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PCOS and Nutrition

Of course we know that a healthy diet is critical for women with PCOS. But what exactly is considered healthy? Are there specific foods to focus on or to avoid specifically for women for PCOS? What do the studies show?

Though I previously said we should not be eliminating any macronutrients, women with PCOS have been shown to benefit by slightly decreasing their carbohydrate consumption. 

In the Nurse's Health Study II (NHS-II), women with PCOS were noted to consume more high-glycemic index foods and this pattern was negatively associated with ovulation and fertility (Chavarro et al., 2007). It turns out that women with PCOS actually benefit greatly from reducing their carbohydrate intake since it improves insulin sensitivity, and decreases testosterone levels potentially improving ovulation also (Douglas et al., 2006 and Gower et al., 2006). However, this doesn't mean if you have PCOS you need to eliminate carbs from your diet, but rather focus on consuming higher quality carbs in slightly lower volumes. Each individual will have different requirements which can be estimated using the calorie calculator under the main "Nutrition" tab.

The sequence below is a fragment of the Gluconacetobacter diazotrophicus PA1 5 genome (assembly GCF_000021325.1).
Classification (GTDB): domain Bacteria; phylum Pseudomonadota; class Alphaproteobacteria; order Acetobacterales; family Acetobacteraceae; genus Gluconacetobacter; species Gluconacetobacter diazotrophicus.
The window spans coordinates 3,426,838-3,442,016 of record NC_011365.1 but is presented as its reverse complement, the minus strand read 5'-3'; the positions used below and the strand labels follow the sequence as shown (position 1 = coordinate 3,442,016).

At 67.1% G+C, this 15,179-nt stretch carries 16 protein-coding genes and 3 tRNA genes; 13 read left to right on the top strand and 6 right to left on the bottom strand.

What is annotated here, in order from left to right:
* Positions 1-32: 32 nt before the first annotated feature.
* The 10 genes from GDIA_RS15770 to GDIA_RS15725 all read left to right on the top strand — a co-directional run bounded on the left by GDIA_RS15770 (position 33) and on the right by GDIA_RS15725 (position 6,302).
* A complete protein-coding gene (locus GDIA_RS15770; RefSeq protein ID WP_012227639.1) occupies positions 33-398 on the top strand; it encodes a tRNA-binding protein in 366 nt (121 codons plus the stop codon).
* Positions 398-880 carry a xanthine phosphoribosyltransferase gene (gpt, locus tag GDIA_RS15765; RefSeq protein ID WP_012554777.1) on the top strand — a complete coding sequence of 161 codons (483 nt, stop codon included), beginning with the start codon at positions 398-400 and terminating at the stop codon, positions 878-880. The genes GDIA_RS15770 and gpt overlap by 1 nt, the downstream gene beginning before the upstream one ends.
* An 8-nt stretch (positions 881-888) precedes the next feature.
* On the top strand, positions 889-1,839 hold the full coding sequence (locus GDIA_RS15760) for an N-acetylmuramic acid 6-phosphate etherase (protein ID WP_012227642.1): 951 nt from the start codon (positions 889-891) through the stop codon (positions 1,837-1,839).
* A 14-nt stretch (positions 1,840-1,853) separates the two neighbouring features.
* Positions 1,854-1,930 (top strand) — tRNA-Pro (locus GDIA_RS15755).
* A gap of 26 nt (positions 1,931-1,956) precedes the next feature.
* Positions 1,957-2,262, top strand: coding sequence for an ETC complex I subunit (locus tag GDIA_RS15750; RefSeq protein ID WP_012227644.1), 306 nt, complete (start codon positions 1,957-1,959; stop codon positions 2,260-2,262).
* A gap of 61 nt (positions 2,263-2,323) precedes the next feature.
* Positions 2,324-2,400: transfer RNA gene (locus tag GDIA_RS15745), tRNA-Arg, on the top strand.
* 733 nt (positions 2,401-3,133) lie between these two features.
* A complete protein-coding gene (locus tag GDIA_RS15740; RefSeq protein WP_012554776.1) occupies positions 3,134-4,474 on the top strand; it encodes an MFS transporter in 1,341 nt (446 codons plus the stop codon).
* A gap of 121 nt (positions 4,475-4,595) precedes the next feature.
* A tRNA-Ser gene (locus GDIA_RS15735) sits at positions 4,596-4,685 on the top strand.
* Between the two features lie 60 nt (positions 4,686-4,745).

According to the NHS-II study and the PRESTO study, a diet high in trans fats also negatively impacts ovulation however healthier polyunsaturated fats (PUFA) showed better outcomes.


Sources of PUFA:

  • Walnuts

  • Sunflower or flax seeds

  • Fish, if you are not plant based

  • Soybean oil

  • Chia seeds

  • Microalgae supplements (Ginneken et al., 2011)

Generally speaking, there is no "special" PCOS diet but there should be a focus on plant proteins, polyunsaturated fats and low glycemic-index carbohydrates.

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